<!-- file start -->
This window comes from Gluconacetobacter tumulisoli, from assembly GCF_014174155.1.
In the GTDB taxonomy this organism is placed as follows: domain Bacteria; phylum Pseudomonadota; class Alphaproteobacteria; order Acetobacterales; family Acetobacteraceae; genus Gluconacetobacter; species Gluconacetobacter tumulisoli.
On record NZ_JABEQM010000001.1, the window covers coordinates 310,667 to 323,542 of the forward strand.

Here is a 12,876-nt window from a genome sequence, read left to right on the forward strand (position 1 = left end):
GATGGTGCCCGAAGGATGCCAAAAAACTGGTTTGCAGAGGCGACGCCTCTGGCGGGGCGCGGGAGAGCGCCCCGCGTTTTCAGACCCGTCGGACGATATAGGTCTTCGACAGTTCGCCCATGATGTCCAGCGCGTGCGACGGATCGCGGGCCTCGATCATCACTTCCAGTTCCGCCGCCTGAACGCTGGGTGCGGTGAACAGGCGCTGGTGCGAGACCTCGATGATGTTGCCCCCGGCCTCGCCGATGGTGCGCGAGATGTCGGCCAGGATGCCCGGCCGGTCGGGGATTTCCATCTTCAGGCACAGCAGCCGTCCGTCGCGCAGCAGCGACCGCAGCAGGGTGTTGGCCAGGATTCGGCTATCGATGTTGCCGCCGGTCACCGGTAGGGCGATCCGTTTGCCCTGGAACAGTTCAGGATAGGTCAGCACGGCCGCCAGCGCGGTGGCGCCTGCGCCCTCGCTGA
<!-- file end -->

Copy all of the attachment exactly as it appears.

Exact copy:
This window comes from Gluconacetobacter tumulisoli, from assembly GCF_014174155.1.
In the GTDB taxonomy this organism is placed as follows: domain Bacteria; phylum Pseudomonadota; class Alphaproteobacteria; order Acetobacterales; family Acetobacteraceae; genus Gluconacetobacter; species Gluconacetobacter tumulisoli.
On record NZ_JABEQM010000001.1, the window covers coordinates 310,667 to 323,542 of the forward strand.

Here is a 12,876-nt window from a genome sequence, read left to right on the forward strand (position 1 = left end):
GATGGTGCCCGAAGGATGCCAAAAAACTGGTTTGCAGAGGCGACGCCTCTGGCGGGGCGCGGGAGAGCGCCCCGCGTTTTCAGACCCGTCGGACGATATAGGTCTTCGACAGTTCGCCCATGATGTCCAGCGCGTGCGACGGATCGCGGGCCTCGATCATCACTTCCAGTTCCGCCGCCTGAACGCTGGGTGCGGTGAACAGGCGCTGGTGCGAGACCTCGATGATGTTGCCCCCGGCCTCGCCGATGGTGCGCGAGATGTCGGCCAGGATGCCCGGCCGGTCGGGGATTTCCATCTTCAGGCACAGCAGCCGTCCGTCGCGCAGCAGCGACCGCAGCAGGGTGTTGGCCAGGATTCGGCTATCGATGTTGCCGCCGGTCACCGGTAGGGCGATCCGTTTGCCCTGGAACAGTTCAGGATAGGTCAGCACGGCCGCCAGCGCGGTGGCGCCTGCGCCCTCGCTGA